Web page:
Performing client-side XSL transformations

By Tony Marston

11th December 2005
Amended 21st June 2006

Introduction
Software changes
Try it out
Browser bugs
Amendment History

Introduction

It is a feature of my software that I produce HTML output from XML documents with server-side XSL transformations. This means that as well as producing the XML document I transform it into HTML on the server before I send the result to the client.

However, performing XSL transformations on the server does increase the load on the server. Although the speed of XSL transformations has increased significantly with PHP 5 there are still a large number of web hosts running PHP 4. There are even a number of web hosts which do not have the XSLT extension enabled.

Browser support for XSLT is increasing, with both Internet Explorer 6 and Firefox leading the way, so if you are using one of these browsers then it is worth considering as an option.

This article will show the changes I have made to my software to support client-side XSL transformations, so if you have a suitable browser you can try it out for yourself.

Software changes

Making the change was actually quite straightforward. One difference is that when I create my XML document instead of this:

<?xml version="1.0" encoding="UTF-8"?>
<root>
  <foobar>
  ....
  </foobar>
</root>

I must add an extra line to identify that an XSL transformation is required, and the URL of the XSL stylesheet that should be used to perform the transformation, as shown below:

<?xml version="1.0" encoding="UTF-8"?>
<?xml-stylesheet type="text/xsl" href="HTTP://www.tonymarston.net/foobar.xsl"?>
<root>
  <foobar>
  ....
  </foobar>
</root>

This extra line is not required for server-side XSL transformations as the XML and XSL documents are supplied as separate inputs to the XSLT processor.

The second change was to tell my software which type of XSL processing is required - client-side or server-side. I decided to make this feature switchable at runtime so that it could be turned on or off at will. To do this I look for an argument in the $_GET array with the name csxslt (for Client-Side XSL Transformations) which can have a value of either ON or OFF.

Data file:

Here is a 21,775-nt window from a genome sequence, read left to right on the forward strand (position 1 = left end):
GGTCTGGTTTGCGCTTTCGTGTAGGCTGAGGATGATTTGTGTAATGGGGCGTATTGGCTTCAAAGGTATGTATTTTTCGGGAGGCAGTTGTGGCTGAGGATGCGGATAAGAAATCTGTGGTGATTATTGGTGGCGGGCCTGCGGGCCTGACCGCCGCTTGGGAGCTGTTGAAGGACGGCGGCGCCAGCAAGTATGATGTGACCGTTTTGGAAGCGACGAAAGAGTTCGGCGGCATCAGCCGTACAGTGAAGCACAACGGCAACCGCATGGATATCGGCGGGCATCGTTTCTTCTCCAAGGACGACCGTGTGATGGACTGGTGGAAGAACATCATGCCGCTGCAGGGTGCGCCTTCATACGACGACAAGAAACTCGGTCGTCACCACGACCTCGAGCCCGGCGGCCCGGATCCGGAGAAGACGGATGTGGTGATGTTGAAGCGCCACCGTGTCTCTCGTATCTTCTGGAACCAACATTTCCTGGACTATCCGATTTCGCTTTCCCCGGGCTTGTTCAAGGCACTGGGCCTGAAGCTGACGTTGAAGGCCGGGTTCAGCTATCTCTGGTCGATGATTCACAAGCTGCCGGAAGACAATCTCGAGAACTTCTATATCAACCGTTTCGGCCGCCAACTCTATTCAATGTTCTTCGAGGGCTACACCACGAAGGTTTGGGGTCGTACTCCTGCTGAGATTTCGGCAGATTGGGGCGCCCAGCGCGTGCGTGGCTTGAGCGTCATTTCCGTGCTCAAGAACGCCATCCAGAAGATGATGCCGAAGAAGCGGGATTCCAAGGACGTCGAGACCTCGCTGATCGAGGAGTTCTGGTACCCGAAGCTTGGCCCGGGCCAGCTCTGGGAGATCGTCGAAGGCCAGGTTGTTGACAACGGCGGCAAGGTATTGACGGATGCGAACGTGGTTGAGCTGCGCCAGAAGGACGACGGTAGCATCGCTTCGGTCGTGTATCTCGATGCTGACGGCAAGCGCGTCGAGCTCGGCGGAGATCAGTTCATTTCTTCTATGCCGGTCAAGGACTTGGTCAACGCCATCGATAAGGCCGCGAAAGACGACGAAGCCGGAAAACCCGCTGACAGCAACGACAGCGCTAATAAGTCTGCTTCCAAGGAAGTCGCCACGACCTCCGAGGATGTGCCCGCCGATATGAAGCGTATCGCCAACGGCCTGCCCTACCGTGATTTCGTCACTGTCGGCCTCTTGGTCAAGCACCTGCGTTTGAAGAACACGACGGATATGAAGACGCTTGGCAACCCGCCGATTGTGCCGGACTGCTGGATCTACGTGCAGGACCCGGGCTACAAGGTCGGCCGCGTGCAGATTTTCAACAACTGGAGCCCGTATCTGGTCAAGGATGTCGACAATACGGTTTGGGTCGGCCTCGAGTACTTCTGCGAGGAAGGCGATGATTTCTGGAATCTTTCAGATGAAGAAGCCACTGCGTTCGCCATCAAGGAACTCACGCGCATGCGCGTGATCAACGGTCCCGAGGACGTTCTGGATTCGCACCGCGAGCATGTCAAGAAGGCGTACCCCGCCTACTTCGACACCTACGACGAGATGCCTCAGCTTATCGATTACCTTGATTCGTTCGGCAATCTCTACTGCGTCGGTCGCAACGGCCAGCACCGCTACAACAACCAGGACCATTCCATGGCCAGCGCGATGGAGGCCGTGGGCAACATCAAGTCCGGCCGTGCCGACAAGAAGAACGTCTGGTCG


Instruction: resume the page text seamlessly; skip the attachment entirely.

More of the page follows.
The following codes takes any value from the $_GET array (if present) and stores it in the $_SESSION array where it is preserved until the end of the session.

    if (!array_key_exists('XSLT_client_side', $_SESSION)) {
        $_SESSION['XSLT_client_side'] = FALSE;
    } // if
    if (isset($_GET['csxslt'])) {
        $_SESSION['XSLT_client_side'] = $_GET['csxslt'];
    } // if

When the XML document is complete I decide what to do with it using the following code:

    if (is_true($_SESSION['XSLT_client_side'])) {
        // send XML file to the client for transformation there
        XSLclient($xml_string);
    } else {
        // transform XML document into HTML using XSL file
        XSLTransform($xml_string, $xsl_file);
    } // if

It is the XSLclient() function that sends the raw XML to the client's browser:

function XSLclient ($xml_string)
// send the XML file to the client so that it can be transformed into HTML there
{
    // set charset to display accented characters correctly
    header('content-type: application/xml; charset=UTF-8');

    // disable any caching by the browser
    header('Expires: Mon, 14 Oct 2002 05:00:00 GMT'); // Date in the past
    header('Last-Modified: ' .gmdate("D, d M Y H:i:s") .' GMT'); // always modified
    header('Cache-Control: no-store, no-cache, must-revalidate'); // HTTP 1.1
    header('Cache-Control: post-check=0, pre-check=0', false);
    header('Pragma: no-cache'); // HTTP 1.0

    echo $xml_string;

    return;

} // XSLclient

While the pages were transformed without problem by IE6 there were a few difficulties with Firefox which were resolved as follows:

There. That's all there is to it.

Try it out

If you want to try this out you can do so by clicking on the relevant link in http://www.tonymarston.net/sample/index.html. It is interesting to note that Firefox is significantly faster and smoother than that *other* browser.

If your browser displays the output as one long unformatted string then you need to slap it into submission my hitting REFRESH a couple of times followed by BACK.

Browser Bugs

Watch out for the following browser bugs when performing client-side transformations:

Firefox Due to bug #98168 it cannot handle the "disable-output-escaping" option, which means that the ability to include fragments of HTML code in files header.txt and footer.txt will not work. Plain text is OK, but the '<' and '>' around any HTML tags will be converted to '&lt;' and '&gt;'.
Internet Explorer IE is unable to navigate from an HTTPS page to an HTTP page. Even though it receives the HTTP page (as shown in the URL) it reports an error with the previous page which was delivered via HTTPS. The only way I can get around this problem is to ignore HTTPS when performing client-side XSL transformations with IE.

© Tony Marston
11th December 2005

http://www.tonymarston.net
http://www.radicore.org

Amendment history:

21st June 2006 Added a new section for Browser bugs.

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